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Whitmer Pocket Veto Bad for Nursing Home Residents, Good for Unions

Recently, Governor Gretchen Whitmer opted out of signing a bill that would allow nursing home residents to install surveillance cameras in their own rooms.

The proposed legislation, Senate Bill 77, was sponsored by Senator Jim Runestad, R-White Lake, and several other Republican co-sponsors who pushed the bill to give nursing home residents a check against potential abuse from employees and visitors. Sen. Runestad introduced this bill three years ago, and feels the legislation is finally gaining traction after more seniors infected with COVID-19 have been sequestered in nursing homes.

The growing problem of elder abuse in American nursing homes is nothing new; in fact, legislation addressing this issue dates as far back as the 1950s in the Social Security Act. According to NursingHomeAbuse.org, an estimated 5,000,000 people are affected by elder abuse every year, while only 1 in 14 incidents of elder abuse are formally reported. In addition, as of August 2019, 10 states had passed legislation allowing private cameras in nursing homes.

It's unclear what Whitmer's reasoning was behind this pocket veto, especially considering the bill had support from the Health Care Association of Michigan. The Democratic Governor's unexplained pocket veto was likely influenced by opposition from the Service Employees International Union (SEIU), a labor union representing healthcare workers throughout the state.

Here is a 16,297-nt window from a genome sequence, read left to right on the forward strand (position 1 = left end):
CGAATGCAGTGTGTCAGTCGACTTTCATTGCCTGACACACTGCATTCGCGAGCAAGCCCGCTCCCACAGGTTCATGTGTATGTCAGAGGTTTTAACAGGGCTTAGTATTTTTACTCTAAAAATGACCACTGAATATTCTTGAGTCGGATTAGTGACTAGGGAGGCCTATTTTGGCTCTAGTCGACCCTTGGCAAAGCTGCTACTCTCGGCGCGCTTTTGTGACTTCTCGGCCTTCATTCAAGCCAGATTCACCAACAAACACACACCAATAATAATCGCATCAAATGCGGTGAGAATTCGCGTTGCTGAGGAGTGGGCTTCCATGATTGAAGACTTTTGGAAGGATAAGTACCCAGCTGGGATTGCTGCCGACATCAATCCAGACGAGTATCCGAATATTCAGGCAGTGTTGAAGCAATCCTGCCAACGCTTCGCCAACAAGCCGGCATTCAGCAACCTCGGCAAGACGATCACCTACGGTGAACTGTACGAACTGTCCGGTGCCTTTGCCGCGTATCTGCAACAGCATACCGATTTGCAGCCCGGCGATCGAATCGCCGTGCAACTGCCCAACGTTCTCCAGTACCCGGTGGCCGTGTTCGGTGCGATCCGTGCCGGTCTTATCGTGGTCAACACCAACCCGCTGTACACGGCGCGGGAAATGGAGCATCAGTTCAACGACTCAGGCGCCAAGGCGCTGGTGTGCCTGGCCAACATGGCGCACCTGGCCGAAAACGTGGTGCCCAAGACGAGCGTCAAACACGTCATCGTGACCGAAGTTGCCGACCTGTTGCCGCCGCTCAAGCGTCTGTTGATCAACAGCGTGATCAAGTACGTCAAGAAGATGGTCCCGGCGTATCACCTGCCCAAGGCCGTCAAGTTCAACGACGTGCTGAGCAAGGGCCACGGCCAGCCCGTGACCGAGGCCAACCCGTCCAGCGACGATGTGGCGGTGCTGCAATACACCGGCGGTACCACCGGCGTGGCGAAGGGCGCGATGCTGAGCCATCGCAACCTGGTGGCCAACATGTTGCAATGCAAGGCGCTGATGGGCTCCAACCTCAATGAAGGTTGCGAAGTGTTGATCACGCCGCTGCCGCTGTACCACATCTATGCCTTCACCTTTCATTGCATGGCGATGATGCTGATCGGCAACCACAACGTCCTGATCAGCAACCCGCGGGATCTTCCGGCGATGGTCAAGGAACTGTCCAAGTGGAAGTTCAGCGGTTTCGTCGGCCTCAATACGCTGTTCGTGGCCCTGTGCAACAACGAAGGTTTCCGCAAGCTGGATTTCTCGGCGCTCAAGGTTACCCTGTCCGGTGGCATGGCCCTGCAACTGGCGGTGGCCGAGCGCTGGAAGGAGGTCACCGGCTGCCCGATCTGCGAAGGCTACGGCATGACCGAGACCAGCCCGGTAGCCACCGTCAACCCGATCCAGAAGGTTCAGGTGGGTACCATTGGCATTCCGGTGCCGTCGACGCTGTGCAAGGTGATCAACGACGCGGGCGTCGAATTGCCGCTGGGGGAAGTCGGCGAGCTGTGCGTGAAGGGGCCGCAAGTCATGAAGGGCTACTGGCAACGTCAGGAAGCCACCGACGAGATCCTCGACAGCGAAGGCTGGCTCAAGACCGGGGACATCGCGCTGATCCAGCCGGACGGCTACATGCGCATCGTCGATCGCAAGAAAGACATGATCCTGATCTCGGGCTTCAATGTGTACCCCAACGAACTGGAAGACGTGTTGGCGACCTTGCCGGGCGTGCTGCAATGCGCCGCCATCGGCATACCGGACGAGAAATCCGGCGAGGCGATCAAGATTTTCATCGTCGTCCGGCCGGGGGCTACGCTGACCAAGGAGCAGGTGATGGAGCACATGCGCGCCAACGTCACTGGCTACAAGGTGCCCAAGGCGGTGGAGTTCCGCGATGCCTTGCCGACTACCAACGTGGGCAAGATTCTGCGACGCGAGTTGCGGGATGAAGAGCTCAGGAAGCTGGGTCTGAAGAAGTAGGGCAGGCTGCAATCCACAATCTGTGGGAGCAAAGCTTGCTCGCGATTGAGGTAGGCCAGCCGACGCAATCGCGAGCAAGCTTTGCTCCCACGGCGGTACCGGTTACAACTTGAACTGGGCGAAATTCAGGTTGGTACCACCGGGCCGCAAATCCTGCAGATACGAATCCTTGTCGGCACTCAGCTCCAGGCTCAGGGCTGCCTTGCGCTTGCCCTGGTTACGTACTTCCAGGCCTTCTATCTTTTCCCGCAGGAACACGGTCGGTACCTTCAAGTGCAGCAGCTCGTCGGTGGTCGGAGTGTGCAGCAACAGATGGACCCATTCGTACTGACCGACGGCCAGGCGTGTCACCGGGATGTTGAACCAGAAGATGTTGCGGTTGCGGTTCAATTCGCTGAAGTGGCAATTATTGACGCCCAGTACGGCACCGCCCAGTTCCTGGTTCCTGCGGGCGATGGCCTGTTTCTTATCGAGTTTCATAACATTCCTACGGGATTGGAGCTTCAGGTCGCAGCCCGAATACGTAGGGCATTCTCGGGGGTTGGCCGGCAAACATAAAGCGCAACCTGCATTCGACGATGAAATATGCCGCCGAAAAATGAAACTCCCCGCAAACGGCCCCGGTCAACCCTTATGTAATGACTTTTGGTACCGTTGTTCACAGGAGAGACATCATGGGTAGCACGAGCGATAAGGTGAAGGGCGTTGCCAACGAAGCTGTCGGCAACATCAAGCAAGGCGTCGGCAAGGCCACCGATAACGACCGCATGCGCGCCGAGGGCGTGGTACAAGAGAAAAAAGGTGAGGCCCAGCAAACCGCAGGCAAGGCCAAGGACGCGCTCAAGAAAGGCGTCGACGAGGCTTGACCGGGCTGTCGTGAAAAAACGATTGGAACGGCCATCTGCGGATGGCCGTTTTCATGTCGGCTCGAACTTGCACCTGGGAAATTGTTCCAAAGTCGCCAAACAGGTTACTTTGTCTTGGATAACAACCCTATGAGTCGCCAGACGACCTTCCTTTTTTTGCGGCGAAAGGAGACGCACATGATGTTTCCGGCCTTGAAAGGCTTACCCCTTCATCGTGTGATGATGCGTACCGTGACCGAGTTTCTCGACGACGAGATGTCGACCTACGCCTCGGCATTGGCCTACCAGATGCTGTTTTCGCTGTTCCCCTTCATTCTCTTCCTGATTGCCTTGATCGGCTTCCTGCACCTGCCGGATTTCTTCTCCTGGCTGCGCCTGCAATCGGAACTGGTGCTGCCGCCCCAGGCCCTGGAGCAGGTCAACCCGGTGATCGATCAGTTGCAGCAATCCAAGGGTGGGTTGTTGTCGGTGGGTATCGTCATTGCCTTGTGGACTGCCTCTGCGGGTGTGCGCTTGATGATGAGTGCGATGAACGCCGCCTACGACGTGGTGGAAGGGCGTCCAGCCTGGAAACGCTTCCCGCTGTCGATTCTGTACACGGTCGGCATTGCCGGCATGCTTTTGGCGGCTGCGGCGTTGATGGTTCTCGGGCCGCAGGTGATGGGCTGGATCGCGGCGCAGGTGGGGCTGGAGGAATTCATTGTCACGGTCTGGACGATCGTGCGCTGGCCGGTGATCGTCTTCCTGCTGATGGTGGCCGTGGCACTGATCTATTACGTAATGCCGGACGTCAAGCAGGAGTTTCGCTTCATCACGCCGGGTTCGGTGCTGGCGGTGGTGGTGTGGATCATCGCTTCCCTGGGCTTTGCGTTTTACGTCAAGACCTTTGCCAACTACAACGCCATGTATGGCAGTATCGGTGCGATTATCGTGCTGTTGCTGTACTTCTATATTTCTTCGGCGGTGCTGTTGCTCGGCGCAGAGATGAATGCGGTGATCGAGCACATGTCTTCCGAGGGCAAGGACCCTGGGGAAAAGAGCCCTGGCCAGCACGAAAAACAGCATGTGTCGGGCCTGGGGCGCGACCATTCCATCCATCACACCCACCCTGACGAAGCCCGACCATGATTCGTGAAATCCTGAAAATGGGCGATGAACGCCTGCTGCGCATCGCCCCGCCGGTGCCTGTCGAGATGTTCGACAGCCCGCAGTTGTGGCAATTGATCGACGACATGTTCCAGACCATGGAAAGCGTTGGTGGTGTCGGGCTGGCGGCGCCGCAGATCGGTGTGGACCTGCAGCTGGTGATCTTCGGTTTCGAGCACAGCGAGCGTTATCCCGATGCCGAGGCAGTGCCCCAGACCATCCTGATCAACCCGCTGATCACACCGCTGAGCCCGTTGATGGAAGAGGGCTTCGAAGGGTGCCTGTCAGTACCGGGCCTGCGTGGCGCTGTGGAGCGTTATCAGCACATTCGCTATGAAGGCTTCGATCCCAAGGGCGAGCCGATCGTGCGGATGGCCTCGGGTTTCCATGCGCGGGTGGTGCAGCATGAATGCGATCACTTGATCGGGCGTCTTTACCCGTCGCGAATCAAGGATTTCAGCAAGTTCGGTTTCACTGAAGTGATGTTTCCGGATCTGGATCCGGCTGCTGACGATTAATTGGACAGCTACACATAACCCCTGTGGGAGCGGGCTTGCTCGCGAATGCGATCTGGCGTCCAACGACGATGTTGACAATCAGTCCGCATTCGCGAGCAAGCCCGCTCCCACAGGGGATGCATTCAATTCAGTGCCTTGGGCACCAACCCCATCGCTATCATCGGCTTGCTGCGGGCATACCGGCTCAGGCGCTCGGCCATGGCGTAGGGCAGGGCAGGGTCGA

A SEIU spokesman indicated concern that employers would use surveillance footage in a retaliatory manner. More likely, the union was concerned that the surveillance video would be used as evidence in disciplinary proceedings against union employees accused of inappropriate conduct.

The use of video evidence in resolving workplace disputes and complaints is not novel and, in fact, is common in law enforcement. One study referenced in President Obama's Final Report of the President's Task Force on 21st Century Policing found that the mere presence of body-worn cameras cut citizen complaints by 59 percent by making both police and citizens more self-aware of their own conduct. If video monitoring is effective to curb issues with police-citizen encounters, then wouldn't one expect similar results in nursing staff and resident encounters?

As technology continues to advance, more and more workplaces are electronically monitored. As an employer, you need to be aware of your rights and responsibilities in how you use these recording in making employment decisions. If you have questions or comments about safety and surveillance in the workplace, contact a labor, employment & HR attorney today.

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